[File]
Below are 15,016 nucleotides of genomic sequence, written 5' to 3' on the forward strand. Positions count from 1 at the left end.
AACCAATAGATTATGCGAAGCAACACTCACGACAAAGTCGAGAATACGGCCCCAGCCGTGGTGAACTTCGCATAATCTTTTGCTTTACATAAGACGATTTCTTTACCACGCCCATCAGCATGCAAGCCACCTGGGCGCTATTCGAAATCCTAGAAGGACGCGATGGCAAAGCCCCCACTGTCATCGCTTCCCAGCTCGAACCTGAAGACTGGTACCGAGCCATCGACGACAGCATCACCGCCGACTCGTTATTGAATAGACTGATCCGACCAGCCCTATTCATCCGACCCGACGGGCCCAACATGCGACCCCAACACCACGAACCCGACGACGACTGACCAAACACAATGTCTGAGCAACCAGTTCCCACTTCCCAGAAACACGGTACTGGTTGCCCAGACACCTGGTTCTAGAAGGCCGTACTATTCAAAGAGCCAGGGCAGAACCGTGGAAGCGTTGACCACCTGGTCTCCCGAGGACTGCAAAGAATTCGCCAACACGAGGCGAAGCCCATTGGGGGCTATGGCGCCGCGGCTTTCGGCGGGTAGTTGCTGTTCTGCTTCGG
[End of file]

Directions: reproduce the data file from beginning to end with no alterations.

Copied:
Below are 15,016 nucleotides of genomic sequence, written 5' to 3' on the forward strand. Positions count from 1 at the left end.
AACCAATAGATTATGCGAAGCAACACTCACGACAAAGTCGAGAATACGGCCCCAGCCGTGGTGAACTTCGCATAATCTTTTGCTTTACATAAGACGATTTCTTTACCACGCCCATCAGCATGCAAGCCACCTGGGCGCTATTCGAAATCCTAGAAGGACGCGATGGCAAAGCCCCCACTGTCATCGCTTCCCAGCTCGAACCTGAAGACTGGTACCGAGCCATCGACGACAGCATCACCGCCGACTCGTTATTGAATAGACTGATCCGACCAGCCCTATTCATCCGACCCGACGGGCCCAACATGCGACCCCAACACCACGAACCCGACGACGACTGACCAAACACAATGTCTGAGCAACCAGTTCCCACTTCCCAGAAACACGGTACTGGTTGCCCAGACACCTGGTTCTAGAAGGCCGTACTATTCAAAGAGCCAGGGCAGAACCGTGGAAGCGTTGACCACCTGGTCTCCCGAGGACTGCAAAGAATTCGCCAACACGAGGCGAAGCCCATTGGGGGCTATGGCGCCGCGGCTTTCGGCGGGTAGTTGCTGTTCTGCTTCGG